With an honors degree from England's Cambridge University in his briefcase, Sujoy Roy didn't take long to land a dream job as an investment banker at J.P. Morgan in New York. There he had it all: an all-expense paid apartment on Broadway and a $50,000 salary that was sure to balloon to six figures in a year.
Then he chucked everything and started playing computer games for a living.
"I'm looking at making about $200,000 this year," says Roy, 24, now one of the world's hottest cyber-ath letes. Known to rivals as "Thunder Fingers," Roy lives in London but travels the globe, playing in tournaments and promoting computer games as the sport of the new millennium.
"It's just fantastic to be able to live this lifestyle. I'll never go back to banking," he says. "I'd never be able to get up in the morning to get to work on time."
It's a strange concept - computer gaming as a sport, or as a career. But all the elements are taking shape - the hype, the endorsements and the glitz. Consider Dennis Fong, a Californian who won a red Ferrari in a tournament and parlayed his fame into a startup dotcom with $11 million in venture capital. Or Stevie Case, the blonde featured in "Quake" whose looks and gaming prowess landed her in a Playboy pictorial.
They're examples of a new breed of gamers who have found big money in their hobby, often subsidized by corporate sponsors who aren't playing around. Babbage's electronics stores, Gateway Computers and other big- name companies are putting up first- place prize money of $40,000 and more for international tournaments, most of which involve the shoot-em-up game "Quake 3."
"It's been a blast," says 19-year-old Johnathan Wendel of Kansas City, Mo., who plays under the nickname "Fatality" and has won $70,000 so far this year in "Quake 3" tournaments. "It's still a lot of work staying competitive, but it's a lot better than working at McDonald's."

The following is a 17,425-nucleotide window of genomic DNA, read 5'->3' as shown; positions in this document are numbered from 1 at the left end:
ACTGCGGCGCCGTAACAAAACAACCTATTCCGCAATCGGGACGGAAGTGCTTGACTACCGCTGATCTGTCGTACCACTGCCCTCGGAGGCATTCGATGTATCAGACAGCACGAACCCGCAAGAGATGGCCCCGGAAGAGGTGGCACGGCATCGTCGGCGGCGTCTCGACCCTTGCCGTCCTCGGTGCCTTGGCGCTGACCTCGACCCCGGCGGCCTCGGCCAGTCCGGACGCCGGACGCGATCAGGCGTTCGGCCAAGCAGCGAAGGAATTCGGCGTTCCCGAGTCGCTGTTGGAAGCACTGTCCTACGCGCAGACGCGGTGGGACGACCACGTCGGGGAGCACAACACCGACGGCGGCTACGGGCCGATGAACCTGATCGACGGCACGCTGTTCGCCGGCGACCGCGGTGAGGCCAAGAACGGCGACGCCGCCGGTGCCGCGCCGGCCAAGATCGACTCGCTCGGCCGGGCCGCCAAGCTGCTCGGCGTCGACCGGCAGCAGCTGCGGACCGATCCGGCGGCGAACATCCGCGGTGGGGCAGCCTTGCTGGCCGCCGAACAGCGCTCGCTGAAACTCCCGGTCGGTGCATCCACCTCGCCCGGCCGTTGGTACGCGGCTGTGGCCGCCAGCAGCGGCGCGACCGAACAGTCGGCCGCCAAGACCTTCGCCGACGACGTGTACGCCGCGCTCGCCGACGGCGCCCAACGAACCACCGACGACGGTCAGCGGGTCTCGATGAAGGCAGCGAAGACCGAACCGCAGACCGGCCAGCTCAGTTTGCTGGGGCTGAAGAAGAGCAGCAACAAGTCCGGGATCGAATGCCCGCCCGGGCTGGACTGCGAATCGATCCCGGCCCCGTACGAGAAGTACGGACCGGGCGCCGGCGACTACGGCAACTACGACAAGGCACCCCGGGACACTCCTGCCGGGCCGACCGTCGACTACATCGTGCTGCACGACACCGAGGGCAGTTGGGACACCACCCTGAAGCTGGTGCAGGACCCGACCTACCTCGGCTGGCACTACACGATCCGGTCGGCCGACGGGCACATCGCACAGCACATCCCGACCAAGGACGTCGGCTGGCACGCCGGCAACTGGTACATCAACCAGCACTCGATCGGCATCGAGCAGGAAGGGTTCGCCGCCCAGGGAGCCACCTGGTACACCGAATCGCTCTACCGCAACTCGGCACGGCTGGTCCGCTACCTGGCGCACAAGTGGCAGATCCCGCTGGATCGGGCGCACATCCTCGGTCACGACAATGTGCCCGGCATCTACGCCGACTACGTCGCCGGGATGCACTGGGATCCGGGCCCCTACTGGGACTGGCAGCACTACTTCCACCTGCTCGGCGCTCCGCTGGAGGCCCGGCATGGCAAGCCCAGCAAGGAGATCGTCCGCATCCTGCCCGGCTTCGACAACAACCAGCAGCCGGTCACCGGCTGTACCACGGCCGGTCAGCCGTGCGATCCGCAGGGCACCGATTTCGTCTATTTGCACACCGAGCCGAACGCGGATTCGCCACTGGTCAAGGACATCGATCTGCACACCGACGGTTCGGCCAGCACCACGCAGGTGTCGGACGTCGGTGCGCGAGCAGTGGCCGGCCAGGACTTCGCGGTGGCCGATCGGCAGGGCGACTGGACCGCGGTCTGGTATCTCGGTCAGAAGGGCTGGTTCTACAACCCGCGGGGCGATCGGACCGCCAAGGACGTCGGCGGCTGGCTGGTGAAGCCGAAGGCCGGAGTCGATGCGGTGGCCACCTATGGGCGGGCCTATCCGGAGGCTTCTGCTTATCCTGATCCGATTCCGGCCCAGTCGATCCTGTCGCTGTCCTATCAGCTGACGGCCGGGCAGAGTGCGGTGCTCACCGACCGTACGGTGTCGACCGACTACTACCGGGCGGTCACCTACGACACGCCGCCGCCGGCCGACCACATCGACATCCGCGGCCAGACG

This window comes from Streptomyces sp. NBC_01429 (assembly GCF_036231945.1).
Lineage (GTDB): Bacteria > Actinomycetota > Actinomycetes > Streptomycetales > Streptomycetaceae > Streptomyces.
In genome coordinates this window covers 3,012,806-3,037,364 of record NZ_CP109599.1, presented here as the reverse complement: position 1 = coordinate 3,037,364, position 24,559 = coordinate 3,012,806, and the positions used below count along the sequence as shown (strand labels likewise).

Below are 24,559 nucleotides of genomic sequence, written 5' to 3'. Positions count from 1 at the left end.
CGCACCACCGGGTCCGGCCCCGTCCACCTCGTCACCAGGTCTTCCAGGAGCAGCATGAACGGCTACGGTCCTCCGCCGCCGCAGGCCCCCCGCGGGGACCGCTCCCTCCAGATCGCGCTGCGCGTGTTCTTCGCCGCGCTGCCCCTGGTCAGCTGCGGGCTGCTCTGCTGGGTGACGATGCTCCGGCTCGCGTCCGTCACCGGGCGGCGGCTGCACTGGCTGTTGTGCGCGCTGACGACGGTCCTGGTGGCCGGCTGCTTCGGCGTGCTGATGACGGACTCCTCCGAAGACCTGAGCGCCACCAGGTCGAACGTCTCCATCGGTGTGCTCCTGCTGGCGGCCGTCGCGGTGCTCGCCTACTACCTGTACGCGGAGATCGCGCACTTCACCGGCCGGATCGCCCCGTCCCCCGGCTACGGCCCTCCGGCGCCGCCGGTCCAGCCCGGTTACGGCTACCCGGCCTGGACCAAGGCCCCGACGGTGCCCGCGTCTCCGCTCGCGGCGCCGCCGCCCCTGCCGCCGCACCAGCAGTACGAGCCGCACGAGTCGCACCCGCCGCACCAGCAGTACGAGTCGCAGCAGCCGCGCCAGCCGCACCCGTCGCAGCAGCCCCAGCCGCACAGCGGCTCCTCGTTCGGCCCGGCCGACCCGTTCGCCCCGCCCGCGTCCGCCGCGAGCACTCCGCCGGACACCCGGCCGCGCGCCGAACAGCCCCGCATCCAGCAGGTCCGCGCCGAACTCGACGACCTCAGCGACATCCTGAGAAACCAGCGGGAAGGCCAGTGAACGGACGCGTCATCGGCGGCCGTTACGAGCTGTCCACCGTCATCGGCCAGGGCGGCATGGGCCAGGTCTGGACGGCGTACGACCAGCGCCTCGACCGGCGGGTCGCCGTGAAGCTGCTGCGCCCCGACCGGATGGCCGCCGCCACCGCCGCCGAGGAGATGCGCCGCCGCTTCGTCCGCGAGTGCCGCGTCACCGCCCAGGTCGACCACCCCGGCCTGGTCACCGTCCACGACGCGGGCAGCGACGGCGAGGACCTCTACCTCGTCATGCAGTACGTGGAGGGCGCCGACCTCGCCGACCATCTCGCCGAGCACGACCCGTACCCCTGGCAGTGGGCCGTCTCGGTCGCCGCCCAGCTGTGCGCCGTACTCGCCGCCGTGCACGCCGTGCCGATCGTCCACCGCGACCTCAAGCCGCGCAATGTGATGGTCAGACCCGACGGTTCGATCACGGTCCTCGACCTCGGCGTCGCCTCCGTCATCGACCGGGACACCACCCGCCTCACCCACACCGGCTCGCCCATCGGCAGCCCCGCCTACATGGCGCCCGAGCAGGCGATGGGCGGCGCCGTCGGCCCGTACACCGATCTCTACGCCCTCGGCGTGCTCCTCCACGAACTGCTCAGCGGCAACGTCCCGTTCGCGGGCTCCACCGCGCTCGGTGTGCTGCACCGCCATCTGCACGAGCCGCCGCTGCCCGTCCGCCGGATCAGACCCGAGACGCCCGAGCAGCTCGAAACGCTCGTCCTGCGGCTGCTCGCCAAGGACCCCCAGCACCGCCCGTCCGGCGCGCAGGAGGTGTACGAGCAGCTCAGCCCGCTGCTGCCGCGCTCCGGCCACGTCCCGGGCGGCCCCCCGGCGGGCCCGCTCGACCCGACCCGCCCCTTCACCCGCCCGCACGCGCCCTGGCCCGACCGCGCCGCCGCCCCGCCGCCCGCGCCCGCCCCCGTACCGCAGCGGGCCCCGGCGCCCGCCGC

Endorsements are adding to the riches. Like several rivals scattered throughout the United States, Korea, Sweden and Russia, Roy and Wendel are paid tens of thousands of dollars to promote gaming accessories like the Razer, a high-sensitivity, $100-mouse and the weapon of choice for many top digital warriors.
Robert Krakoff, general manager for the San Francisco-based Razer Inc., said the firm's investment in top players - who get cash, computers, gear and travel expenses - is money well-spent. Razer is also putting up $150,000 in prize money for a tournament early next year in Dallas.
"As this has gotten more and more international, it's really opened the market for us to get more exposure," said Krakoff, whose fame has earned him the nickname "Razerguy" and requests for autographed mice.
"We used to do more traditional advertising, like full-page ads in gaming magazines, but this is a segment of the population that doesn't trust everything that they read," Krakoff said. "So we shifted our marketing funds to sponsorships of the tournaments, and that kind of grass-roots marketing has paid huge dividends for us."
Taco Bell, Coca-Cola, Visa and Microsoft are also looking to reap benefits. Angel Munoz, who heads the Cyberathlete Professional League, a hub of sorts for professional gaming, said Nike is sending a group of executives to December's "Quake 3" tournament, also to be in Dallas.
"This is getting to be a very serious sport with very serious money," Munoz said. "When we started the league in 1997, people thought it was laughable. Now today, a lot of people are taking notice. We're in conversations with ESPN2 about covering the December event. This has got to be more exciting to watch than their bass fishing show."
"Quake 3," the most popular battlefield for digital gladiators, pits multiple players against one another in virtual mazes and multi-level dungeons. There, they guide their characters from room to room, dispatching opponents with rocket launchers, futuristic laser rifles and explosives.
Tournaments are played from Singapore to Saskatchewan, in hotel ballrooms, airplane hangars, warehouses and nightclubs.